Retrognathia patients may have isolated PRS or PRS with Stickler syndrome, unique pattern of malformation, or other named syndromes (i.e., Nager, Treacher Collins, VCF, and fetal alcohol syndromes). PRS patients with associated syndromes or malformations tend to have other factors that complicate the upper airway obstruction: skull base anomalies, nasal stenosis, neuromuscular hypotonia, and cardiac and CNS defects. While patients are closely monitored in the NICU, a systematic airway management should include thorough history and physical examination, evaluation of the airway to determine the site(s) of obstruction (i.e., airway radiographs, endoscopy), objective measurement of the severity of obstruction (i.e., PSG), and other associated congenital disorders. In general, isolated PRS and Stickler patients should benefit from conservative airway intervention (positioning, NP airway). Those patients with named syndromes or unique pattern of malformation are at higher risk of more severe obstruction and tracheotomy because of associated airway anomalies or neurologic deficits, or both. Decannulation is expected as the mandibular growth occurs.


Zalzal and Tran—CHAPTER 74

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Airway Management of the Retrognathic Patient

Eve Bluestein


Retrognathia, or posterior positioning of the mandible relative to the cranial base, is a complex condition that may have various etiologies and effects on patients of all age groups. The range of those affected spans from neonates born with congenital conditions or syndromes to adults who suffer from growth abnormalities, systemic disease, or posttraumatic deformities. The consequences of retrognathia are many and vary in severity from mild aesthetic abnormalities to emergent airway obstruction. Within this range of consequences exist an entire spectrum of effects on the upper airway.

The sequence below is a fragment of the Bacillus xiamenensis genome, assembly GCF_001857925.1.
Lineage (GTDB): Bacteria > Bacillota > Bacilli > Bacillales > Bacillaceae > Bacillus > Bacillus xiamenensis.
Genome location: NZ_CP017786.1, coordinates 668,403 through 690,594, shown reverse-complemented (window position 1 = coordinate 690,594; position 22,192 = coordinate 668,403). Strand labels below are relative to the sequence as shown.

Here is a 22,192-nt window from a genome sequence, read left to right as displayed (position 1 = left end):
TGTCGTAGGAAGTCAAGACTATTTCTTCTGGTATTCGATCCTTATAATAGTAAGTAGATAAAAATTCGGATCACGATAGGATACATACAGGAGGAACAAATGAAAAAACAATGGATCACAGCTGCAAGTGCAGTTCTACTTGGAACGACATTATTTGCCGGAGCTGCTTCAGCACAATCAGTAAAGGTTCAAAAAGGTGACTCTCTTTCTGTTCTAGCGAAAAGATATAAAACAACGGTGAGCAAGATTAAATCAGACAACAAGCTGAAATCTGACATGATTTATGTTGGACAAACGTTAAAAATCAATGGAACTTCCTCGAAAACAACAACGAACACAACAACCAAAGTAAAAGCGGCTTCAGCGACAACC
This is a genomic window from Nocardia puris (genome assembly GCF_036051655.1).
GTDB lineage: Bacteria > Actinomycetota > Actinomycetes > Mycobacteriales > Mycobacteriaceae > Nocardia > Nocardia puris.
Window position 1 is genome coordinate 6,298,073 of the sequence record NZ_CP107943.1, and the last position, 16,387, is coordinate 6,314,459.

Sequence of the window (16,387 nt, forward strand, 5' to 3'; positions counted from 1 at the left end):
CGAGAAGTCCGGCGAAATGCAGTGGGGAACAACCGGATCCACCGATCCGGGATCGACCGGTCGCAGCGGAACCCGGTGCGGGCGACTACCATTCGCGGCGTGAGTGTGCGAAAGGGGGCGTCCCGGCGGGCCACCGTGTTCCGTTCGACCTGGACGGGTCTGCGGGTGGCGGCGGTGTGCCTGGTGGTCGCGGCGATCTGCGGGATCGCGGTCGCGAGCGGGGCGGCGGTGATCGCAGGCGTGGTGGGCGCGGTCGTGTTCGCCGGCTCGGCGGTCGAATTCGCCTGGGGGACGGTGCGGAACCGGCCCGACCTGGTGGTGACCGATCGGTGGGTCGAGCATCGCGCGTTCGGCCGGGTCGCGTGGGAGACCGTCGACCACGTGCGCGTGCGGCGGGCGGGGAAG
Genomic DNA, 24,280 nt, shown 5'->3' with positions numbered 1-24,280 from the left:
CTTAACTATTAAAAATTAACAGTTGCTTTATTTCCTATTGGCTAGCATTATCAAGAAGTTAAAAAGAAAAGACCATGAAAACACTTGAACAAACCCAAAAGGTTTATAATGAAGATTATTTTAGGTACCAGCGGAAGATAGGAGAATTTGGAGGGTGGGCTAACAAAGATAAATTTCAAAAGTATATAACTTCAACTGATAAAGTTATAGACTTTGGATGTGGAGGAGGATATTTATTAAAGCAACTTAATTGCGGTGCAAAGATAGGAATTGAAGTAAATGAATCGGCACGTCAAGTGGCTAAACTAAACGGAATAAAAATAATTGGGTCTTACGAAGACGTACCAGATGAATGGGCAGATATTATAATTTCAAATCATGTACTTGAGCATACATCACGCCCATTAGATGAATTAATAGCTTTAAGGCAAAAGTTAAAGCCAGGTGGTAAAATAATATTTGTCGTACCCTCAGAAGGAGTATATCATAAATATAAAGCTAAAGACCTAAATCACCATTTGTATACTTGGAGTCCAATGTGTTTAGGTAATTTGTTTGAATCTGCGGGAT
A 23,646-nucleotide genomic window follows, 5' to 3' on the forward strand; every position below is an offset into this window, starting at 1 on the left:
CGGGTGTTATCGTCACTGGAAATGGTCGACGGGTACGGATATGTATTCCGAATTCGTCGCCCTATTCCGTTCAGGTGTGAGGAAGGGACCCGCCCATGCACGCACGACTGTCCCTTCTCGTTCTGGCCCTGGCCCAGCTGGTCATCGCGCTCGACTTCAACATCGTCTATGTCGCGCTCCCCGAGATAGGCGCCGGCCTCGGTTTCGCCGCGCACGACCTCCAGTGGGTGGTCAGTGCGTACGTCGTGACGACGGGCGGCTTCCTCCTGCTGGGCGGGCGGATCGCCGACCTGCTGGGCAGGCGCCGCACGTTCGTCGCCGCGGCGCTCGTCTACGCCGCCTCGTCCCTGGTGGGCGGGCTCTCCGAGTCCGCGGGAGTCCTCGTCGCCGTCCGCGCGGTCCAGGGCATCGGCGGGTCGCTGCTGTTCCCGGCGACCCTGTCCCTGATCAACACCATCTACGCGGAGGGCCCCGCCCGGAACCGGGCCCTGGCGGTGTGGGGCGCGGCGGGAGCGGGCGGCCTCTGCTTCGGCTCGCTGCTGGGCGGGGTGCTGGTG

The airway compromise, regardless of the degree, may result in part, entirely, or not at all from the retrognathia itself. Discerning the precise role played by posterior mandibular positioning in a particular case of airway obstruction is both challenging and controversial. Accurate determination of the contribution of the ret-rognathia to the airway compromise is paramount to appropriate treatment planning. Once the diagnostic challenge is surmounted, even greater controversies and challenges present in determining the optimum short-term and long-term strategies for managing the patient's airway. This paper presents a general approach to airway management in the retrognathic patient (Fig. 75-1).

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